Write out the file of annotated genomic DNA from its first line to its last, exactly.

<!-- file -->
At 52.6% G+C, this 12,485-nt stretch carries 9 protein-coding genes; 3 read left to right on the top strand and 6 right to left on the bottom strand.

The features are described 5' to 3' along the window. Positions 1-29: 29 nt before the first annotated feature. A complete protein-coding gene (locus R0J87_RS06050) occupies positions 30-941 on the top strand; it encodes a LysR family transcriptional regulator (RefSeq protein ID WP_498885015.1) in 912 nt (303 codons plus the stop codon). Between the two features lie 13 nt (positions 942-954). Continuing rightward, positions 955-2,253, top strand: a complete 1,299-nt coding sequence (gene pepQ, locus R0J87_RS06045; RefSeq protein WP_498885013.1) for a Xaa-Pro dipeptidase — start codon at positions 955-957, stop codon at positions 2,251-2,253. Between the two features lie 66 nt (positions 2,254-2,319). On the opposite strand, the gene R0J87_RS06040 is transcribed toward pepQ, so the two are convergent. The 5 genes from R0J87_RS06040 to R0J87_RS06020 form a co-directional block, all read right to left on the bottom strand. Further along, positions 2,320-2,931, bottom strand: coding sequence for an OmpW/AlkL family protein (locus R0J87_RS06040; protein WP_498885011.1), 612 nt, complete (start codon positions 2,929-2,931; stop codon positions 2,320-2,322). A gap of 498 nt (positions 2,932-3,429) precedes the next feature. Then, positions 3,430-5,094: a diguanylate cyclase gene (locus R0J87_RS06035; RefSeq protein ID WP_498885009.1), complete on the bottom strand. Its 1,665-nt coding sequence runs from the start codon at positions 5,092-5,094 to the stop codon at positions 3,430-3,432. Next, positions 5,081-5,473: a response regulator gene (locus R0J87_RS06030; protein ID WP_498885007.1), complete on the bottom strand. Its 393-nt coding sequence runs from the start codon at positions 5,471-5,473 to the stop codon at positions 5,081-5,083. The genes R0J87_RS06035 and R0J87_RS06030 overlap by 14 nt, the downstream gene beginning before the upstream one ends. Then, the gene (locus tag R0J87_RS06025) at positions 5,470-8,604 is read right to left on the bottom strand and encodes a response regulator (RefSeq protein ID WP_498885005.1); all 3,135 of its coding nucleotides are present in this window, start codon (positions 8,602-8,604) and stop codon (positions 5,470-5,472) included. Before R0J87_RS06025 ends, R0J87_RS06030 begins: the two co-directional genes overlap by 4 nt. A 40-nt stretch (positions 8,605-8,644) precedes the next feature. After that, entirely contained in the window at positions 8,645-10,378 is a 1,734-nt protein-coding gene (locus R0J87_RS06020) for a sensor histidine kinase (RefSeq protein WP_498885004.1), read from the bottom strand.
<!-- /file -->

At 52.6% G+C, this 12,485-nt stretch carries 9 protein-coding genes; 3 read left to right on the top strand and 6 right to left on the bottom strand.

The features are described 5' to 3' along the window. Positions 1-29: 29 nt before the first annotated feature. A complete protein-coding gene (locus R0J87_RS06050) occupies positions 30-941 on the top strand; it encodes a LysR family transcriptional regulator (RefSeq protein ID WP_498885015.1) in 912 nt (303 codons plus the stop codon). Between the two features lie 13 nt (positions 942-954). Continuing rightward, positions 955-2,253, top strand: a complete 1,299-nt coding sequence (gene pepQ, locus R0J87_RS06045; RefSeq protein WP_498885013.1) for a Xaa-Pro dipeptidase — start codon at positions 955-957, stop codon at positions 2,251-2,253. Between the two features lie 66 nt (positions 2,254-2,319). On the opposite strand, the gene R0J87_RS06040 is transcribed toward pepQ, so the two are convergent. The 5 genes from R0J87_RS06040 to R0J87_RS06020 form a co-directional block, all read right to left on the bottom strand. Further along, positions 2,320-2,931, bottom strand: coding sequence for an OmpW/AlkL family protein (locus R0J87_RS06040; protein WP_498885011.1), 612 nt, complete (start codon positions 2,929-2,931; stop codon positions 2,320-2,322). A gap of 498 nt (positions 2,932-3,429) precedes the next feature. Then, positions 3,430-5,094: a diguanylate cyclase gene (locus R0J87_RS06035; RefSeq protein ID WP_498885009.1), complete on the bottom strand. Its 1,665-nt coding sequence runs from the start codon at positions 5,092-5,094 to the stop codon at positions 3,430-3,432. Next, positions 5,081-5,473: a response regulator gene (locus R0J87_RS06030; protein ID WP_498885007.1), complete on the bottom strand. Its 393-nt coding sequence runs from the start codon at positions 5,471-5,473 to the stop codon at positions 5,081-5,083. The genes R0J87_RS06035 and R0J87_RS06030 overlap by 14 nt, the downstream gene beginning before the upstream one ends. Then, the gene (locus tag R0J87_RS06025) at positions 5,470-8,604 is read right to left on the bottom strand and encodes a response regulator (RefSeq protein ID WP_498885005.1); all 3,135 of its coding nucleotides are present in this window, start codon (positions 8,602-8,604) and stop codon (positions 5,470-5,472) included. Before R0J87_RS06025 ends, R0J87_RS06030 begins: the two co-directional genes overlap by 4 nt. A 40-nt stretch (positions 8,605-8,644) precedes the next feature. After that, entirely contained in the window at positions 8,645-10,378 is a 1,734-nt protein-coding gene (locus R0J87_RS06020) for a sensor histidine kinase (RefSeq protein WP_498885004.1), read from the bottom strand.